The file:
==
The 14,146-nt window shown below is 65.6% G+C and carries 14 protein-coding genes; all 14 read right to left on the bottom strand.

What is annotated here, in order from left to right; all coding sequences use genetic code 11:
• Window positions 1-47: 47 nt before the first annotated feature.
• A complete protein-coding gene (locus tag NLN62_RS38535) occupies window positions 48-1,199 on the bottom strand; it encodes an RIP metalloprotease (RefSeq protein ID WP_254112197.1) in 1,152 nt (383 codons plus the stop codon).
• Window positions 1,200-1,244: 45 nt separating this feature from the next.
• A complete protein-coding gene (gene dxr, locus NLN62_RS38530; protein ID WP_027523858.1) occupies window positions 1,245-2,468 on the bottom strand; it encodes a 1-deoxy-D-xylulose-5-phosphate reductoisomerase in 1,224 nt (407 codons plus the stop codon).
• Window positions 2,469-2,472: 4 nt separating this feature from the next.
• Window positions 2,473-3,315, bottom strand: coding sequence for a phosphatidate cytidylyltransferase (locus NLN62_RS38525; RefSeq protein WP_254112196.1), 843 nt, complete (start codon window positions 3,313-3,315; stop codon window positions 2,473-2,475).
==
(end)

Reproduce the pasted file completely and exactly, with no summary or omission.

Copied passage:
The 14,146-nt window shown below is 65.6% G+C and carries 14 protein-coding genes; all 14 read right to left on the bottom strand.

What is annotated here, in order from left to right; all coding sequences use genetic code 11:
• Window positions 1-47: 47 nt before the first annotated feature.
• A complete protein-coding gene (locus tag NLN62_RS38535) occupies window positions 48-1,199 on the bottom strand; it encodes an RIP metalloprotease (RefSeq protein ID WP_254112197.1) in 1,152 nt (383 codons plus the stop codon).
• Window positions 1,200-1,244: 45 nt separating this feature from the next.
• A complete protein-coding gene (gene dxr, locus NLN62_RS38530; protein ID WP_027523858.1) occupies window positions 1,245-2,468 on the bottom strand; it encodes a 1-deoxy-D-xylulose-5-phosphate reductoisomerase in 1,224 nt (407 codons plus the stop codon).
• Window positions 2,469-2,472: 4 nt separating this feature from the next.
• Window positions 2,473-3,315, bottom strand: coding sequence for a phosphatidate cytidylyltransferase (locus NLN62_RS38525; RefSeq protein WP_254112196.1), 843 nt, complete (start codon window positions 3,313-3,315; stop codon window positions 2,473-2,475).